On May 16, 2020, a hold on the product was temporarily lifted due to a CCB error that occurred during an unrelated investigation. However, the CCB’s health and safety advisory remained in effect; and under the directive, dispensaries should not have had the product in their inventory.

The CCB advises those who have purchased the product to avoid consuming it. Consumers should check any Cherry OG products for the source package # 1A404030000076F000006649. The CCB notified the aforementioned dispensaries and initiated investigations which are ongoing. There are no known reports of illness.

OLCC Marijuana Advisory Committee Meeting Is Thursday July 9, 2020

OREGON: The next OLCC Marijuana Advisory Committee Meeting will take place Thursday, July 9, 2020

Due to the outbreak of COVID-19, we are holding our meetings virtually. An audio recording of the meeting will be posted on our website.

You can listen live using your phone: 1 (872) 240-3311 Access Code: 786-241-877

 

OLCC Commission Approves Marijuana Licensee Stipulated Settlements

OREGON: At its regular monthly meeting on May 28, 2020, the Oregon Liquor Control Commission approved four marijuana violation stipulated settlement agreements:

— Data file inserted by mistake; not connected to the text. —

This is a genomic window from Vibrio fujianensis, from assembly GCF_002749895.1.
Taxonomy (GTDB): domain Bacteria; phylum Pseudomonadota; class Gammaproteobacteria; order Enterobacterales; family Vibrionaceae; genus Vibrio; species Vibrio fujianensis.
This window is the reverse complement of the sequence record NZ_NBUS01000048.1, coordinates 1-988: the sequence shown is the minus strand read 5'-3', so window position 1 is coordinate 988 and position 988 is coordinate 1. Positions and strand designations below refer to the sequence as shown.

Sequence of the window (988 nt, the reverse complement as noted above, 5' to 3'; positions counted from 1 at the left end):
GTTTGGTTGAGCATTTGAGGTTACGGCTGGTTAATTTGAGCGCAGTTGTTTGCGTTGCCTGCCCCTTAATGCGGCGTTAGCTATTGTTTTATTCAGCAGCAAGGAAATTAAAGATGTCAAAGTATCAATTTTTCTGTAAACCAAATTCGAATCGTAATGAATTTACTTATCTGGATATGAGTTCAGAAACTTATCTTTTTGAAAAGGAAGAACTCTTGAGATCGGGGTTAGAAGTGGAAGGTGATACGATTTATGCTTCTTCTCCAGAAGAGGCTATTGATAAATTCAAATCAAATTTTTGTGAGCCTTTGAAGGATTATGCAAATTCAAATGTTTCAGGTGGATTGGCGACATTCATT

MANA FARMS * will pay a fine of $2,640 OR serve a 16-day recreational marijuana producer license suspension for two violations.

Licensee is: Mana Holdings, LLC; Gordon Massie, Member; WWM, LLC, Member; Morgan Whitford, Member; Shadow Ray Unltd, LLC, Member; Reuben Ray, Manager/Member; Joint Holdings, LLC, Member; Sean Carriger, Manager/Member.

TKO RESERVES* will pay a fine of $4,950 AND serve a 69 day recreational marijuana producer license suspension, OR pay a fine of $9,900 for two violations.

Licensees are: TKO Holdings, Inc.; Charlie Cassidy, Pres/Dir/Stkhldr; Joanne Beckett, Secretary; Tracy Bouchard, Treas/Dir/Stkhldr; Bruce Beckett, Director/Stkhldr.

TAP RELOOP* will pay a fine of $6,105 OR serve a 37-day recreational marijuana producer license suspension for two violations.

Licensees are: Tap-ReLoop, LLC, Co-Licensee; High Spirit Acres, LLC, Co-Licensee; Patrick Pooler, Member.

AJ’S NIRVANA FARM* will surrender its recreational marijuana producer licenseAND each licensee agrees to accept a letter of reprimand for two violations.

Licensees are: AJ’s Nirvana Farm, LLC; Michael Petrin, Member.

NECTAR in Portland will pay a fine of $3,465 OR serve a 21-day recreational marijuana retailer license suspension for one violation.

Licensees are:  Nectar Markets, LLC; Nectar Holdings, Inc., Member; Jeremy Pratt, Pres/Dir/Stkhldr; Jeffrey Johnson, Vice President; Michael Olson, Sec/Treas.